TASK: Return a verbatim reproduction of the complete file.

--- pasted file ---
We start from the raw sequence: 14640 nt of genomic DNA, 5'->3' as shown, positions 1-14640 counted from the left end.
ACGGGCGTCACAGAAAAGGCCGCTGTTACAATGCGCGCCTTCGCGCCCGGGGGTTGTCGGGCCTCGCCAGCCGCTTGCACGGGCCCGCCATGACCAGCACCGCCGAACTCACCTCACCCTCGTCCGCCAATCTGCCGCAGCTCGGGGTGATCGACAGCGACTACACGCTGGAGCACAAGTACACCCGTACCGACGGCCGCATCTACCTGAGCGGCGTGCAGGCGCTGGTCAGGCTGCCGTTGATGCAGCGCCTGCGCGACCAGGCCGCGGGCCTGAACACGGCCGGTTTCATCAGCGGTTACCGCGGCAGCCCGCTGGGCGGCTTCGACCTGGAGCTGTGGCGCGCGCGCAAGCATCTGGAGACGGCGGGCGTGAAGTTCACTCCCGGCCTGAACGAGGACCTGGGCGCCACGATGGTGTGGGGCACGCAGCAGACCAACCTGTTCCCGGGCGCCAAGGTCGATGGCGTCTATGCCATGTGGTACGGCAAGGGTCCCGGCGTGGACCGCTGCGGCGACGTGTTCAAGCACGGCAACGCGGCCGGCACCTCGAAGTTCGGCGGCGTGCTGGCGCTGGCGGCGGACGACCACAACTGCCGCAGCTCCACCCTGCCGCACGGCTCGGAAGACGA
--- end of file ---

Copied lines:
We start from the raw sequence: 14640 nt of genomic DNA, 5'->3' as shown, positions 1-14640 counted from the left end.
ACGGGCGTCACAGAAAAGGCCGCTGTTACAATGCGCGCCTTCGCGCCCGGGGGTTGTCGGGCCTCGCCAGCCGCTTGCACGGGCCCGCCATGACCAGCACCGCCGAACTCACCTCACCCTCGTCCGCCAATCTGCCGCAGCTCGGGGTGATCGACAGCGACTACACGCTGGAGCACAAGTACACCCGTACCGACGGCCGCATCTACCTGAGCGGCGTGCAGGCGCTGGTCAGGCTGCCGTTGATGCAGCGCCTGCGCGACCAGGCCGCGGGCCTGAACACGGCCGGTTTCATCAGCGGTTACCGCGGCAGCCCGCTGGGCGGCTTCGACCTGGAGCTGTGGCGCGCGCGCAAGCATCTGGAGACGGCGGGCGTGAAGTTCACTCCCGGCCTGAACGAGGACCTGGGCGCCACGATGGTGTGGGGCACGCAGCAGACCAACCTGTTCCCGGGCGCCAAGGTCGATGGCGTCTATGCCATGTGGTACGGCAAGGGTCCCGGCGTGGACCGCTGCGGCGACGTGTTCAAGCACGGCAACGCGGCCGGCACCTCGAAGTTCGGCGGCGTGCTGGCGCTGGCGGCGGACGACCACAACTGCCGCAGCTCCACCCTGCCGCACGGCTCGGAAGACGA